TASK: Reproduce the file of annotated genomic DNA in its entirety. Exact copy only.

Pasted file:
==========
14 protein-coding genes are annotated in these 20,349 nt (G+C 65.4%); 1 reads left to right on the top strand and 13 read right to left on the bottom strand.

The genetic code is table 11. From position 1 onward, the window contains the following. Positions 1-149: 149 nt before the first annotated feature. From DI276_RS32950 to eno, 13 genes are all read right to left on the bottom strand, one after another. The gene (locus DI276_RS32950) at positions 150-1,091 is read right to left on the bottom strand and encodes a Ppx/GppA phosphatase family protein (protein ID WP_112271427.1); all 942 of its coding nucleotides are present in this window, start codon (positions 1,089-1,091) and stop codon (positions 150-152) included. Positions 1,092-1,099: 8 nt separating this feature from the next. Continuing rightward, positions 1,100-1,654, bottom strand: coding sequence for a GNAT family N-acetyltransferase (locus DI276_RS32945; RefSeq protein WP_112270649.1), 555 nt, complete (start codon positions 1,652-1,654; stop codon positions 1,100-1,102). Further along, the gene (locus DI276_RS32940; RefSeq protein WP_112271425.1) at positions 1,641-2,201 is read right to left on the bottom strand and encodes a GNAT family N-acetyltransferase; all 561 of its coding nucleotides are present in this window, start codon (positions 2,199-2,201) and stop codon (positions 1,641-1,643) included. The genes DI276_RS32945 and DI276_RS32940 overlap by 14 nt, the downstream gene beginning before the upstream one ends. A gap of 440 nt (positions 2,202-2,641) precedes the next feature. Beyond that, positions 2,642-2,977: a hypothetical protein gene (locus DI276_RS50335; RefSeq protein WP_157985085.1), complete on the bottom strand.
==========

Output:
14 protein-coding genes are annotated in these 20,349 nt (G+C 65.4%); 1 reads left to right on the top strand and 13 read right to left on the bottom strand.

The genetic code is table 11. From position 1 onward, the window contains the following. Positions 1-149: 149 nt before the first annotated feature. From DI276_RS32950 to eno, 13 genes are all read right to left on the bottom strand, one after another. The gene (locus DI276_RS32950) at positions 150-1,091 is read right to left on the bottom strand and encodes a Ppx/GppA phosphatase family protein (protein ID WP_112271427.1); all 942 of its coding nucleotides are present in this window, start codon (positions 1,089-1,091) and stop codon (positions 150-152) included. Positions 1,092-1,099: 8 nt separating this feature from the next. Continuing rightward, positions 1,100-1,654, bottom strand: coding sequence for a GNAT family N-acetyltransferase (locus DI276_RS32945; RefSeq protein WP_112270649.1), 555 nt, complete (start codon positions 1,652-1,654; stop codon positions 1,100-1,102). Further along, the gene (locus DI276_RS32940; RefSeq protein WP_112271425.1) at positions 1,641-2,201 is read right to left on the bottom strand and encodes a GNAT family N-acetyltransferase; all 561 of its coding nucleotides are present in this window, start codon (positions 2,199-2,201) and stop codon (positions 1,641-1,643) included. The genes DI276_RS32945 and DI276_RS32940 overlap by 14 nt, the downstream gene beginning before the upstream one ends. A gap of 440 nt (positions 2,202-2,641) precedes the next feature. Beyond that, positions 2,642-2,977: a hypothetical protein gene (locus DI276_RS50335; RefSeq protein WP_157985085.1), complete on the bottom strand.